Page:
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Our afternoon drive was very much focussed on lions, with the plan to drive all the way along the edge of the floodplains from camp to Lake Urema. We saw an awful lot of waterbuck, probably a few thousand in total, and an extremely healthy population of greater kudu and bushpig, before reaching the banks of the Pungwe river as the light was beginning to fade. We were the only vehicle in the park tonight, a true privilege, and we sat for a while marvelling at the hippos and crocs squabbling for room in the channel below. A five minute drive inland took us to our spot for sundowners overlooking a small pan, and we sat and chatted here until it was almost completely dark. 

 

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As we were beginning to think about moving, I picked up some lion audio from the direction we had just come and one of our clients noted an alarm call from some impala near the pan. Debating our next move, we began to pack away and as I picked up the last chair I glanced up to see a male lion crossing the road in front of us. We hopped into the vehicle with purpose, and were able to enjoy a lovely sighting of a young male under spotlight. He wasn't actively hunting, but was visibly a little unnerved by our presence, so we stuck with him until we made the clear choice to trot away from us, and then left him to it. This particular young male is rarely seen, but known for his unusually vocal presence in the territory of two established males, and it did seem a brave move for him to be vocalising when we knew the two males to be just a short distance away. Hopefully he moves a little further afield eventually.

 

Spotlighting on the way back to camp brought us the, by now, familiar cast of civet, genet, galago and white-tailed mongoose. Interestingly, the fever tree dominated areas were notably quiet each night, with even galagos showing a strong preference for the palms. The upshot of that is that periods of 15-20 minutes go by each night without a single sighting when traversing certain areas.

 

Dinner in camp was once again delicious, with the only interruption coming from the sound of a dozen or so bushpig wading through the pan behind us. The bats above camp were particularly noisy tonight and we made a plan to get out our bat detectors over the next few nights. For now, though, bed was calling after another excellent day in the park.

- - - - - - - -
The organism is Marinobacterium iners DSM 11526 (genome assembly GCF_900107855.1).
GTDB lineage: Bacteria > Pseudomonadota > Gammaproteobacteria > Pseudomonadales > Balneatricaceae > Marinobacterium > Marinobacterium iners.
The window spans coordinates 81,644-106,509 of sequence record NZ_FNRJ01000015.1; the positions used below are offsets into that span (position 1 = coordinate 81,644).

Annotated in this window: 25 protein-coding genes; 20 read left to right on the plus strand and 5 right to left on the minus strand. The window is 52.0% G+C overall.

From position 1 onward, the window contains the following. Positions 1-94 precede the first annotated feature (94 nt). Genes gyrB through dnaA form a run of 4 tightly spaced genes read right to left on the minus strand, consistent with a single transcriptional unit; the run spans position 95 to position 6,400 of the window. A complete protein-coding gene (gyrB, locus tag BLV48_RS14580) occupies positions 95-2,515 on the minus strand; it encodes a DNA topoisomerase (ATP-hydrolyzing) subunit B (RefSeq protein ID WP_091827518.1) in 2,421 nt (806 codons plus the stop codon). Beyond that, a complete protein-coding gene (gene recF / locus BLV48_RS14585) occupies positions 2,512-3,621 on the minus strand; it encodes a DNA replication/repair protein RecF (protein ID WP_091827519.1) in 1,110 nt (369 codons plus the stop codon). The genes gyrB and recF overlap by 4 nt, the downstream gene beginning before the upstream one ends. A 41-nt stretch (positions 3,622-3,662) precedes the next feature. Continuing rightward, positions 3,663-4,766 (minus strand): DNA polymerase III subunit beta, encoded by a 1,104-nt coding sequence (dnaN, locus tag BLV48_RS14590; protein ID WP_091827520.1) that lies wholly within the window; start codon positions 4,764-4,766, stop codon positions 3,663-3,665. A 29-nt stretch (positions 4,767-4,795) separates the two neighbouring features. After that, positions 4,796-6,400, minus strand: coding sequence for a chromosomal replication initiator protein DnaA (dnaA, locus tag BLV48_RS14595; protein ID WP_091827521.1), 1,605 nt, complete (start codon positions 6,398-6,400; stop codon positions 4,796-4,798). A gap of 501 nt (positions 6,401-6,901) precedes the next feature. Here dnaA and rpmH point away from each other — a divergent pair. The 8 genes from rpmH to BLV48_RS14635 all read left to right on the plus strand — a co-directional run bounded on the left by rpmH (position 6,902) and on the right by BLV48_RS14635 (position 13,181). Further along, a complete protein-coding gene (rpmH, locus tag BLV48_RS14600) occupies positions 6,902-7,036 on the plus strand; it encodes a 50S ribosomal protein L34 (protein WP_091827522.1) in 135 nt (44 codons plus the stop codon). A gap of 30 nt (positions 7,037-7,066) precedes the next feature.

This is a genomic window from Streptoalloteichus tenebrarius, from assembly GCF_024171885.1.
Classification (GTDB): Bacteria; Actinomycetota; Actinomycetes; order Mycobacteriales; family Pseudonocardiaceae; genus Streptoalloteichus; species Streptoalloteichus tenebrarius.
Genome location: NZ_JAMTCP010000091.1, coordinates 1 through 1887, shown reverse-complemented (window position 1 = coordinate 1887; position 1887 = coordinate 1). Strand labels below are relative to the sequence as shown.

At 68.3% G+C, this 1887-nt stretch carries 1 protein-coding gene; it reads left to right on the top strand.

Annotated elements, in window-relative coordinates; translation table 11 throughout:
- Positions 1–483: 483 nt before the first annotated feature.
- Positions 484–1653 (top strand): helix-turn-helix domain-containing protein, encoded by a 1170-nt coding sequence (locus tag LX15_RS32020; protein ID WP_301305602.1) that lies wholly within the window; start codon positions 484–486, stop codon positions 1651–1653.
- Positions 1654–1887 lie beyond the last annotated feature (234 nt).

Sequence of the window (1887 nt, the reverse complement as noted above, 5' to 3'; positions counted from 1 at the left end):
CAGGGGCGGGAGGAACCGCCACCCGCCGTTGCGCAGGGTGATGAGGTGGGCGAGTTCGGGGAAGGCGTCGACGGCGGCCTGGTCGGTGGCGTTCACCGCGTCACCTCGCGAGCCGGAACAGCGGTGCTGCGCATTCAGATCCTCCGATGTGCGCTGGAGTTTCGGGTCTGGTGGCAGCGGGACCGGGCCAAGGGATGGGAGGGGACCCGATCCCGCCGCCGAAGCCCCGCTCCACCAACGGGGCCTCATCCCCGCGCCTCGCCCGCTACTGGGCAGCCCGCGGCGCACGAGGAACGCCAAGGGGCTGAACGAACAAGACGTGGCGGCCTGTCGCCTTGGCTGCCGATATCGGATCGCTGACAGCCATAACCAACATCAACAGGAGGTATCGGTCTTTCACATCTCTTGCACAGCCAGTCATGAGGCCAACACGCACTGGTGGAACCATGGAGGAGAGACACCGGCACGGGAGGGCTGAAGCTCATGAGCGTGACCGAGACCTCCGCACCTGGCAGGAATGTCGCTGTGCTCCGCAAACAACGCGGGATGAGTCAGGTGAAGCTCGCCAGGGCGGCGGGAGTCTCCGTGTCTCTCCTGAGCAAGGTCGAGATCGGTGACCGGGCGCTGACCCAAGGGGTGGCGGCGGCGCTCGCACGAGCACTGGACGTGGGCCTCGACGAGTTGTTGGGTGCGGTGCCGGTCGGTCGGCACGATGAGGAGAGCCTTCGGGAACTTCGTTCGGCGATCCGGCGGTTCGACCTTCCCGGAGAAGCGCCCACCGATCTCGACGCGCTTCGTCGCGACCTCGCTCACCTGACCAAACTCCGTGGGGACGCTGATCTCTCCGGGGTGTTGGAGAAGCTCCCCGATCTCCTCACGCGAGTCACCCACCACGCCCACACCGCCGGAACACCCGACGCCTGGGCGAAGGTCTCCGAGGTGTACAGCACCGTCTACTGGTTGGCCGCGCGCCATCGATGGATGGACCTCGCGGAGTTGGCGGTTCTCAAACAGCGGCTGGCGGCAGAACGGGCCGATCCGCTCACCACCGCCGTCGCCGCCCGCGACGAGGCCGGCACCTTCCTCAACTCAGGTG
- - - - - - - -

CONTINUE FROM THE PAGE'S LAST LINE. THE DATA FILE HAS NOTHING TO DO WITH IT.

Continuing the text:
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So interesting. The photos from the pangolin rehab centre are just lovely. One thing has been puzzling me for a while and perhaps you can enlighten me. As you rightly say, pangolin is on everyone's wish list, but they are very rarely seen.  Now this doesn't square with claims that it is the most trafficked animal on the planet because, if poachers can find it, why can't we? 

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Hi @Galago

 

It's a really interesting question - will try to keep my thoughts brief.

 

I think, firstly, people sometimes forget about tree pangolins. A huge percentage of the pangolin scales that leave Africa will be from white-bellied and, to a lesser extent, black-bellied pangolins. These pangolins are far more numerous than ground pangolins and there are several areas where anyone, be they poacher or ecotourist, can find one fairly easily. Ground pangolin occur at lower densities and spend a lot less time at eye level than their arboreal cousins.

 

Secondly, money is a powerful motivator. Poachers will do more than your average tourist to get their hands on a pangolin, and they will have a network of contacts who alert them to the presence of a pangolin. For instance, most tourists will baulk at having to dig up a pangolin - it's not such an issue if you're less ethically inclined. I would probably have seen more pangolins in my life if I had a shovel and dug up every burrow I found with pangolin tracks nearby.

 

Thirdly, one can't forget about the fact that poachers generally come from local communities, and spend an awful lot more time in the forest/bush than do visitors. The ability to track and trail in the forest is something that cannot really be taught - you need to be raised in the forest, in my experience, to track truly brilliantly. This is underlined by the fact that in some locations, such as Ghana, there are forests where local communities intentionally release pangolins into the path of visitors, who still then sometimes don't see the animal - and the locals simply go and collect the pangolin and try again. 

 

All of this combines to give the impression, quite rightly, that it is easier for pangolins to be found by local poachers than it is by tour groups. Long story short, if you're lucky enough to find one, enjoy it and stay quiet!

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Thank you, that explains a lot. I've only seen one pangolin, the Asian, in Sri Lanka, which was just hunting around the lodge grounds. I was very lucky that my guide was on good terms with the staff who told him about it. Such brilliant creatures, I'd love to visit the rehab centre!

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You're welcome @Galago- if you ever do visit, try to arrange to spend time with them when they're out feeding in the bush, we couldn't quite make the timing work, but I imagine it would add a lot to the experience.